Paper $15.00 ISBN: 9780956992093 Published November 2013 World sales rights except India

The Bill

For Palma Vecchio, at Venice

László Krasznahorkai and Palma Vecchio

László Krasznahorkai and Palma Vecchio

Distributed for Sylph Editions

Translated by George Szirtes
32 pages | 12 color plates | 6 1/2 x 9 1/4 | © 2013
Paper $15.00 ISBN: 9780956992093 Published November 2013 World sales rights except India
In The Bill, László Krasznahorkai’s madly lucid voice pours forth in a single, vertiginous, eleven-page sentence addressing Palma Vecchio, a sixteenth-century Venetian painter. Peering out from the pages are Vecchio’s voluptuous, bare-breasted blondes, a succession of models transformed on the canvas into portraits of apprehensive sexuality. Alongside these women, the writer that Susan Sontag called “the Hungarian master of apocalypse” interrogates Vecchio’s gift: Why does he do it? How does he do it? And why are these models so afraid of him even though he, unlike most of his contemporaries, never touches them? The text engages with the art, asking questions only the paintings can answer. 

“László Krasznahorkai’s taut, almost explosive texts resemble prose poems more than short stories or conventional novella chapters, though they do not pretend to lyricism.”—Nation
Jacob Silverman | New York Times
“A writer whose characters often exhibit a claustrophobic interiority. . . Krasznahorkai delights in unorthodox description; no object is too insignificant for his worrying gaze. . . . He offers us stories that are relentlessly generative and defiantly irresolvable. They are haunting, pleasantly weird and, ultimately, bigger than the worlds they inhabit.”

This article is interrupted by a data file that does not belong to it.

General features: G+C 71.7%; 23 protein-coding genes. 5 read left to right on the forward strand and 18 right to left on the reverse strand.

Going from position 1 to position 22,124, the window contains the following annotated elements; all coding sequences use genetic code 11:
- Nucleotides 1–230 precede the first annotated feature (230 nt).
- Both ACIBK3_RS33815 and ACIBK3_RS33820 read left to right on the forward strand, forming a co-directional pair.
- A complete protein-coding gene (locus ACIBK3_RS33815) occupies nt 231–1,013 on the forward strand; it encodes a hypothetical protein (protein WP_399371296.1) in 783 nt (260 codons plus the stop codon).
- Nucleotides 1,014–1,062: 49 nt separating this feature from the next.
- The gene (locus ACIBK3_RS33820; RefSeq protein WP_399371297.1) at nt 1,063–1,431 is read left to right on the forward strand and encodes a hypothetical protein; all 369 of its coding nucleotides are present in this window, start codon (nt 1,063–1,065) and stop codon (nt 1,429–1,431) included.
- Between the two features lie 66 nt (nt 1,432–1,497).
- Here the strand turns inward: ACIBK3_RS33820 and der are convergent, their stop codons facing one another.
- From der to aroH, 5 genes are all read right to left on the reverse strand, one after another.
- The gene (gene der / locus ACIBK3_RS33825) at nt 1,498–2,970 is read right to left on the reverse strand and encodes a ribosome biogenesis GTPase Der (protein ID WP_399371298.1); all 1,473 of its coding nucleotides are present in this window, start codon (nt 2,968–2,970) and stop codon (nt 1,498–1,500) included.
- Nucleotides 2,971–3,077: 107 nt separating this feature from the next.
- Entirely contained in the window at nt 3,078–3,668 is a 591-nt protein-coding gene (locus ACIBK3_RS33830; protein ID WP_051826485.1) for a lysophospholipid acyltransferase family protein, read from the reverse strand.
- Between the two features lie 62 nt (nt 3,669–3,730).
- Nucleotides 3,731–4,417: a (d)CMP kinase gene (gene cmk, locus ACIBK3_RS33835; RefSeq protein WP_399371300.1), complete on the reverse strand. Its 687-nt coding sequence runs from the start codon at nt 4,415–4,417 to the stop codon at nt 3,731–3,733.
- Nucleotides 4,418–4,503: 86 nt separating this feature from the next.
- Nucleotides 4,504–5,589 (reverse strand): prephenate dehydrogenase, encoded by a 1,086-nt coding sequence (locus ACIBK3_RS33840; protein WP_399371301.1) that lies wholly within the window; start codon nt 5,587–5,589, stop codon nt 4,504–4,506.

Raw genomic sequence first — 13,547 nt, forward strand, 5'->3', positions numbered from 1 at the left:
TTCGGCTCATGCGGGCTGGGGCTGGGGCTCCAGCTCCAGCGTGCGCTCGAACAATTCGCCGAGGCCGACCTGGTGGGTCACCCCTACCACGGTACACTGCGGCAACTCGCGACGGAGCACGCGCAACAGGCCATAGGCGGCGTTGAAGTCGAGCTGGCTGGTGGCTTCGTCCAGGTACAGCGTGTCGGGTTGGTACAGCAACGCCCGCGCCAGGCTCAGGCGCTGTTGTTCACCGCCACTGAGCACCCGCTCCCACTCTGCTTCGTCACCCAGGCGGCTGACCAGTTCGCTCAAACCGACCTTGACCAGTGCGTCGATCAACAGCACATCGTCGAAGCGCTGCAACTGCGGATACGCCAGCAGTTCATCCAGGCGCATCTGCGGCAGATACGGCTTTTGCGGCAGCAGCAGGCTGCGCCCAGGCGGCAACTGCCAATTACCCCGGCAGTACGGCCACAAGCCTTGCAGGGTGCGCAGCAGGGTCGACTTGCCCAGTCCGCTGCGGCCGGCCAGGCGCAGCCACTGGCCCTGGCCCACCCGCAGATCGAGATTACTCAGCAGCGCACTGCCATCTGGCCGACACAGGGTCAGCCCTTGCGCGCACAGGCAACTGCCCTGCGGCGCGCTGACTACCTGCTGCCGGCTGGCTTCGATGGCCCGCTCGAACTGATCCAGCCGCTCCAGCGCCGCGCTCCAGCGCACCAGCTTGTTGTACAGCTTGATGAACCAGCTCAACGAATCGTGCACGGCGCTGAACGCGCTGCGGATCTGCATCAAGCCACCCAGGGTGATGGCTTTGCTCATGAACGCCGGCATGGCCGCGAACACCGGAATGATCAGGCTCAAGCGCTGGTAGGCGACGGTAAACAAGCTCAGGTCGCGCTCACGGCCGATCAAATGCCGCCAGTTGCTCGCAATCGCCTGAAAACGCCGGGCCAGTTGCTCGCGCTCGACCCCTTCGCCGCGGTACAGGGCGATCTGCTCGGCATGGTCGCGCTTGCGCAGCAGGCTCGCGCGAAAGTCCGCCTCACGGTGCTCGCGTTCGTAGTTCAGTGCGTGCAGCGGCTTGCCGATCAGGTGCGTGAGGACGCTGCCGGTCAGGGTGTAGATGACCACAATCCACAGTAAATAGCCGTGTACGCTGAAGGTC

Typographical Era
The Bill features one glorious, eleven-page spanning sentence about the Venetian painter Palma Vecchio. . . . The book itself spans thirty-two pages, and since it’s a very beautiful Sylph Edition, it includes twelve stunning color plates that serve to enhance Krasznahorkai’s complex, clever use of language.”
Winnipeg Review
“László Krasznahorkai is a Hungarian writer whose long and dense works are abundantly furnished with allusions and experiences drawn from the author’s exposure to many cultures through reading or travel. The worldview presented stems from a long, painful, at times bloody national history, and from a particular linguistic context. . . . With The Bill readers in English can get a view of the vast Krasznahorkai forest that teems with the at times disturbing life forms that populate it. As we head into the months of leisurely summer reading, those looking for rich works might think about the somewhat new phenomenon of slow reading, and choose to walk slowly through the unfolding landscape of translated books by László Krasznahorkai.”
The Bill
For Palma Vecchio, at Venice
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